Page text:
‘Sirens’ Review: The Risk in Rocking Out in Beirut


“Sirens,” a documentary by Rita Baghdadi about Slaves to Sirens, an all-female metal group out of Beirut, Lebanon, opens in 2019 with the band united and happy — they’ve been invited by a record label to play a small stage at Glastonbury Festival in England. And while they wind up playing to a handful of people, the band gives its all.

Slaves to Sirens is a five-piece, and its neon-haired singer, Maya Khairallah, nails the monster voice that’s so common in contemporary metal. But the movie’s focus is on the band’s two guitarists and main composers, Shery Bechara and Lilas Mayassi. Baghdadi (“My Country No More”) shows how difficult it is to assert their identities in a repressive environment.

When the band returns home to Beirut, an environment in constant turmoil — one where they’re barely tolerated, if noticed at all — tensions emerge.

Nobody in the band is getting any younger. Lilas still lives with her mother. She has to enact childish subterfuges when her Syrian girlfriend comes to visit to hide the true nature of her relationship. Shery, bristling at Lilas’s bossiness (and perhaps still hurt because the two were once romantically involved), quits.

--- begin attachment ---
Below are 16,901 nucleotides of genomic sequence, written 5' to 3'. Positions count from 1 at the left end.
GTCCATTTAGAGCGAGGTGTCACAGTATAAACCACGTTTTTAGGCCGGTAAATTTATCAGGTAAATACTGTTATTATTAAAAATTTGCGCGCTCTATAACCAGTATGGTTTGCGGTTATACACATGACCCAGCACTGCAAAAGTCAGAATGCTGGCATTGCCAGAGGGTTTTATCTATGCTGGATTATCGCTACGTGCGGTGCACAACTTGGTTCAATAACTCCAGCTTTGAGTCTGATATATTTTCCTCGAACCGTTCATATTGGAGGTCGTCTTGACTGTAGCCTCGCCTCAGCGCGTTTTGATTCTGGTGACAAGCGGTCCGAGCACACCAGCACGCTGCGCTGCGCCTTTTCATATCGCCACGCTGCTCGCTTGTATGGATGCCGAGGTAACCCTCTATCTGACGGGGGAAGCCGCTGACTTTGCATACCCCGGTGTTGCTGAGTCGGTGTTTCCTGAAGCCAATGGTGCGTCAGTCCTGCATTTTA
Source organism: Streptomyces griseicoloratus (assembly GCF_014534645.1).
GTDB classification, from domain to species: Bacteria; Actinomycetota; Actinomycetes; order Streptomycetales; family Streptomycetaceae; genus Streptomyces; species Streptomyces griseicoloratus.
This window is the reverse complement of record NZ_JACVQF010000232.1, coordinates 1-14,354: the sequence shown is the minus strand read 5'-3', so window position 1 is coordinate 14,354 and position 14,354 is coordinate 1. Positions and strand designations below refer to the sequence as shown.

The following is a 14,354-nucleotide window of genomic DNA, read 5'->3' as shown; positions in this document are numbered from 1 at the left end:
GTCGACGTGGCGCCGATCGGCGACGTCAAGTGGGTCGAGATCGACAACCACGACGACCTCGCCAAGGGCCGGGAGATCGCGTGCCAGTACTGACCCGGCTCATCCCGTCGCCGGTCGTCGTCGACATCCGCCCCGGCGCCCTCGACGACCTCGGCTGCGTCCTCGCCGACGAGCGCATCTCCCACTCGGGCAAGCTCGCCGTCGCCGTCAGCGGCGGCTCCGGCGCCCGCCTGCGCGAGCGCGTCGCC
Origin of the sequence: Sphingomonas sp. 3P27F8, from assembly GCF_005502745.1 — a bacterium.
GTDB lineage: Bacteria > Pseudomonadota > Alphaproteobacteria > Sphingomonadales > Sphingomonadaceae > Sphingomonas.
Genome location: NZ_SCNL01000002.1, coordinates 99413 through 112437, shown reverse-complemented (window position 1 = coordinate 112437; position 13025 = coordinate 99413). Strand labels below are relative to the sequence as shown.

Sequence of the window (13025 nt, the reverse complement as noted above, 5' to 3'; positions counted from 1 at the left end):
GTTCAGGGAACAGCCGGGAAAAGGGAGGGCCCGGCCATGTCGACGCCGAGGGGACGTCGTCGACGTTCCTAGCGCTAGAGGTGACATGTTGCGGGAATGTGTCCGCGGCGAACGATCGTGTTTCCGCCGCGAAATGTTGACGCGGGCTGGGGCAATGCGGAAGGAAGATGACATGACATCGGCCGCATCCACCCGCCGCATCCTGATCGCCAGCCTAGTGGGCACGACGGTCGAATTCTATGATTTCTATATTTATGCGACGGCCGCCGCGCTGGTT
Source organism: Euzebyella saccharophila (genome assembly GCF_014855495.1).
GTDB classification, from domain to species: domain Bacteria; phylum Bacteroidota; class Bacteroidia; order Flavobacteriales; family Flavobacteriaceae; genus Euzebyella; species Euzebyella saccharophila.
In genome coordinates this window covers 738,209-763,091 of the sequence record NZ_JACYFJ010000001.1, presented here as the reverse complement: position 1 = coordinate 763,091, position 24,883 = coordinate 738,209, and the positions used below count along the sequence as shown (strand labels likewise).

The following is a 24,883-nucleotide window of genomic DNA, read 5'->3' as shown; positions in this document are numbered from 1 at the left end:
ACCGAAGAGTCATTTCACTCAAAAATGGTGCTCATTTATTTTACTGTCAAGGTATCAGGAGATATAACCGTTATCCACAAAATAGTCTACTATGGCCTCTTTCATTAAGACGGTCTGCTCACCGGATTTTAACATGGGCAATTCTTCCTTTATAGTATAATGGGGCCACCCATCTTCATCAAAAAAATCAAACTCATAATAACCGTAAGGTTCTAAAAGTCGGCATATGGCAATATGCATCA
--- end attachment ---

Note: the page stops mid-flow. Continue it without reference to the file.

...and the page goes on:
With few other choices, Lilas and Shery find their way back to each other, at least creatively. The ending, in which the reunited Sirens play before an enthusiastic crowd, is heart-tugging and rousing, even for non-metal heads.

Sirens
Not rated. In Arabic and English, with subtitles. Running time: 1 hour 19 minutes. In theaters.



Source: https://www.nytimes.com/2022/09/29/movies/sirens-review.html